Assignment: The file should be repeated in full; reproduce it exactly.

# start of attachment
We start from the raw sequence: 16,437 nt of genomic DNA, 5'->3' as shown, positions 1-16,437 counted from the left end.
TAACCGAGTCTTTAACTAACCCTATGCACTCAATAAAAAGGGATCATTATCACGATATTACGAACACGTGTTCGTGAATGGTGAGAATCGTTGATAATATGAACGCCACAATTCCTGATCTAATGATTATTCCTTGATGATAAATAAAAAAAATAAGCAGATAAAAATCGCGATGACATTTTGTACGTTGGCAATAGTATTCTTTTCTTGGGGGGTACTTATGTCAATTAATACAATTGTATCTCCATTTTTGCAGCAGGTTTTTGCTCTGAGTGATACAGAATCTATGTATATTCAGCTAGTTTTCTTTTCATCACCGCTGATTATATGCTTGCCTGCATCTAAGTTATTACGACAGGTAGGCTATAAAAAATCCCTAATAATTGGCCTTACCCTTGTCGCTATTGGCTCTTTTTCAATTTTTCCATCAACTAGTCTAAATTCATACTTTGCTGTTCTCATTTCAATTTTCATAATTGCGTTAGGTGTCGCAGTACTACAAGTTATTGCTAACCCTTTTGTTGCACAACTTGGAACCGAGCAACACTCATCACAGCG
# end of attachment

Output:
We start from the raw sequence: 16,437 nt of genomic DNA, 5'->3' as shown, positions 1-16,437 counted from the left end.
TAACCGAGTCTTTAACTAACCCTATGCACTCAATAAAAAGGGATCATTATCACGATATTACGAACACGTGTTCGTGAATGGTGAGAATCGTTGATAATATGAACGCCACAATTCCTGATCTAATGATTATTCCTTGATGATAAATAAAAAAAATAAGCAGATAAAAATCGCGATGACATTTTGTACGTTGGCAATAGTATTCTTTTCTTGGGGGGTACTTATGTCAATTAATACAATTGTATCTCCATTTTTGCAGCAGGTTTTTGCTCTGAGTGATACAGAATCTATGTATATTCAGCTAGTTTTCTTTTCATCACCGCTGATTATATGCTTGCCTGCATCTAAGTTATTACGACAGGTAGGCTATAAAAAATCCCTAATAATTGGCCTTACCCTTGTCGCTATTGGCTCTTTTTCAATTTTTCCATCAACTAGTCTAAATTCATACTTTGCTGTTCTCATTTCAATTTTCATAATTGCGTTAGGTGTCGCAGTACTACAAGTTATTGCTAACCCTTTTGTTGCACAACTTGGAACCGAGCAACACTCATCACAGCG